Acyl chloride

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Acyl chlorides are organic compounds containing the functional group -C(=O)Cl, with the general formula R-COCl, where R is a side chain.

General properties

Acyl chlorides are volatile fuming liquids that react with water to form hydrogen chloride and the carboxylic acid of the respective acyl chloride. Due to the Cl substituent, acyl chlorides do not form hydrogen bonds, which causes them to have have lower boiling and melting points than their corresponding carboxylic acid.

Acyl chlorides readily hydrolyze in water to give the corresponding carboxylic acid and hydrochloric acid.

RCOCl + H2O → RCO2H + HCl

Acyl chlorides can react with the salt of the corresponding carboxylic acid to give the anhydride of the said acid.

For example, acetyl chloride will react with sodium acetate to give acetic anhydride:

CH3COCl + CH3COONa → (CH3CO)2O + NaCl


Due to their hazards, acyl chlorides are difficult if not impossible to get by the amateur chemist.

Some acyl chlorides, as acetyl chloride, may be monitored in many countries due to their use in the production of acetic anhydride, a DEA List II substance.


With deoxychlorinating reagents

Acyl chlorides can be prepared by reacting a carboxylic acid or its salt with a chlorodehydrating agent, such as PCl3, PCl5 or SOCl2. Phosgene can also be used, but its great toxicity makes this route dangerous.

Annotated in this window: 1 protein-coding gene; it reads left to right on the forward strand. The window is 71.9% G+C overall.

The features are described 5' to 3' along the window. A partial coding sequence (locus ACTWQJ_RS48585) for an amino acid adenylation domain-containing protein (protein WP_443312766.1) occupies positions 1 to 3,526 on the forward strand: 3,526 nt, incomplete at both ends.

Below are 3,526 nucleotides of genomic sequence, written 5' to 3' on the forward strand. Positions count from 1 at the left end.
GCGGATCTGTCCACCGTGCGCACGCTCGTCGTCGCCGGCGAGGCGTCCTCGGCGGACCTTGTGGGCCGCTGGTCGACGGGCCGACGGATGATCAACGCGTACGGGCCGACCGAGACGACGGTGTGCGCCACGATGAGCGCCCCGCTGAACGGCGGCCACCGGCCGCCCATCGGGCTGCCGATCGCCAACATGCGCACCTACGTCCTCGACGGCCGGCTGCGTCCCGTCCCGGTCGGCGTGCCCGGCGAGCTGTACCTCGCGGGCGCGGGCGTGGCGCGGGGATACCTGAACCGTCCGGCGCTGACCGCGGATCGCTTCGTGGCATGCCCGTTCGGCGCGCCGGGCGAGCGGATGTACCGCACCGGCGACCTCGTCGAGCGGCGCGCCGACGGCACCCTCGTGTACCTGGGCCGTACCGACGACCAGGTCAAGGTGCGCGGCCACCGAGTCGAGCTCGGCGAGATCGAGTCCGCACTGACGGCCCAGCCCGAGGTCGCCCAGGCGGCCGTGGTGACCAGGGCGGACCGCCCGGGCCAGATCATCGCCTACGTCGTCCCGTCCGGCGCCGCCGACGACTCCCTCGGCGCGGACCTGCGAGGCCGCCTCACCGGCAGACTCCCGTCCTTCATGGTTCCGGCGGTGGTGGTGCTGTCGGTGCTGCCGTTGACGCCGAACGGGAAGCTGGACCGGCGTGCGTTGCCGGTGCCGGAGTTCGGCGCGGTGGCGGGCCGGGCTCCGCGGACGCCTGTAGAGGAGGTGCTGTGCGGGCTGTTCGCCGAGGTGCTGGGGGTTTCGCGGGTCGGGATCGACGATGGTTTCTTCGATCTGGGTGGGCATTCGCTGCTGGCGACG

Another method using a different chlorodehydrating agent, involves the use of oxalyl chloride and DMF.[1]

By oxidative chlorination of non-enolizable aldehydes

A more accessible route, albeit less known, is the direct chlorination of benzaldehyde, yielding benzoyl chloride[2], which can then be easily converted into more volatile acyl chlorides, such as acetyl chloride.[3]

With acetonitrile and hydrogen chloride

Acetyl chloride is produced by the reaction of acetic acid and acetonitrile with anhydrous hydrogen chloride. This method depends on the formation of the iminoyl chloride in situ, and is driven by the formation of highly stable acetamide and the volatility of acetyl chloride.

AcOH + MeCN + HCl → AcNH2 + AcCl (g)

Caution must be taken to avoid exposure to highly toxic acetyl chloride vapor.


Acyl chlorides are corrosive and very toxic. Wear proper protection when working with them.

See also


  1. R. Salmon, Encyclopedia of Reagents for Organic Synthesis, (Ed.) 2001.

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